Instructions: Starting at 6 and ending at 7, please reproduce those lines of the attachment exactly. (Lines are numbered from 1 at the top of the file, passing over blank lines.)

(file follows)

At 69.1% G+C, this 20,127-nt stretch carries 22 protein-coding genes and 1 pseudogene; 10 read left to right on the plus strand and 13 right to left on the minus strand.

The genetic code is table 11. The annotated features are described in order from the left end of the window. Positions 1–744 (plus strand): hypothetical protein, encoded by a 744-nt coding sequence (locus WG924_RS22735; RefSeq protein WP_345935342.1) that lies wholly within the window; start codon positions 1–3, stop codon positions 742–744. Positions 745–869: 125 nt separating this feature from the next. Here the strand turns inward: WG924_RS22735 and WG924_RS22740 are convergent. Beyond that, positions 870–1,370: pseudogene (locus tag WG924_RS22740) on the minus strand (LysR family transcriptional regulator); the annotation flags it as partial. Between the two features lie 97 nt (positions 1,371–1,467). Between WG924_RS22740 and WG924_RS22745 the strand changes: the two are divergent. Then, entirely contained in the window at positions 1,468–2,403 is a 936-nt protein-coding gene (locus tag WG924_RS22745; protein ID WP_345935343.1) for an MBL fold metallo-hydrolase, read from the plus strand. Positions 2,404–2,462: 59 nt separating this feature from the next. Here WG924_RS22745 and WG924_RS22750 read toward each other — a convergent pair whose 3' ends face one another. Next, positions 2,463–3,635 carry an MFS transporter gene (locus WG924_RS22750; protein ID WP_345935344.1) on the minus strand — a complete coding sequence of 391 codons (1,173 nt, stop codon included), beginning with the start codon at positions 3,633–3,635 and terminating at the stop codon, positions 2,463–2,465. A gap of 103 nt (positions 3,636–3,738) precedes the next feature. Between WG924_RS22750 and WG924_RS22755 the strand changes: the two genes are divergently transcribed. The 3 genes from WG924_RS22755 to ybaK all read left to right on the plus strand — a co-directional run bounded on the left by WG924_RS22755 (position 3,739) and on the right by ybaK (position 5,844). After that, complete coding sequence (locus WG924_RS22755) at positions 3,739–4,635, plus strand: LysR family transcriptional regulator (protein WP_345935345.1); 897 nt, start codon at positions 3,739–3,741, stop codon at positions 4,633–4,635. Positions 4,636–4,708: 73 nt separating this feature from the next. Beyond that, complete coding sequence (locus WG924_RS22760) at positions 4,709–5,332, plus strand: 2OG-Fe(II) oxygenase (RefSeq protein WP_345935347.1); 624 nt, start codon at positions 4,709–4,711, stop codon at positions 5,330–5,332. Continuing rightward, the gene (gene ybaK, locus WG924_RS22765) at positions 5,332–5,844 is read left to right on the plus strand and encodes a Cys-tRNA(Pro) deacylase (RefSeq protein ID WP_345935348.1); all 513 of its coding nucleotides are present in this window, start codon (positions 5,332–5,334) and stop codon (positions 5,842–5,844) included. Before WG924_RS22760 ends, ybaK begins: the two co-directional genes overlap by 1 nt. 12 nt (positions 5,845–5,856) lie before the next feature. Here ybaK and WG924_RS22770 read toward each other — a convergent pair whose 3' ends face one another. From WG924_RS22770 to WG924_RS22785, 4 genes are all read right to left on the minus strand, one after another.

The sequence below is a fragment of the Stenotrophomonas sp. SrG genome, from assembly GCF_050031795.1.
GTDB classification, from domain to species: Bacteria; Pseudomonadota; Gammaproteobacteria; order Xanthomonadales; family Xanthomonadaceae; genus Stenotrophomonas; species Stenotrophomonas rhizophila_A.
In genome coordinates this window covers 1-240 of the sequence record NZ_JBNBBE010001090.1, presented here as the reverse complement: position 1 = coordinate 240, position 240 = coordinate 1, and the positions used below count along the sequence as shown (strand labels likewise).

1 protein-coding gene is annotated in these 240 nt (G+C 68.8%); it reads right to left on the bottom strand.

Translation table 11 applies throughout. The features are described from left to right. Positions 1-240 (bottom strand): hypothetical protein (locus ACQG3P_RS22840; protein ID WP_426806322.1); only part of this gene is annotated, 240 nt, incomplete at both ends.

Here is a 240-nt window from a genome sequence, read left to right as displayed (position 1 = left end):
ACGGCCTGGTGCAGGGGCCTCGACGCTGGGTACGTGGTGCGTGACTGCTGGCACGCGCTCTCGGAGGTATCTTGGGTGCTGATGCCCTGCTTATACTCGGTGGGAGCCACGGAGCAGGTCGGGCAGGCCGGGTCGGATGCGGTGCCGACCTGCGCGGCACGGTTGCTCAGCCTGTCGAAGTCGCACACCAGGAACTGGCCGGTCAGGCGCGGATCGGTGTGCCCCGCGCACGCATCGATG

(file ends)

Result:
1 protein-coding gene is annotated in these 240 nt (G+C 68.8%); it reads right to left on the bottom strand.

Translation table 11 applies throughout. The features are described from left to right. Positions 1-240 (bottom strand): hypothetical protein (locus ACQG3P_RS22840; protein ID WP_426806322.1); only part of this gene is annotated, 240 nt, incomplete at both ends.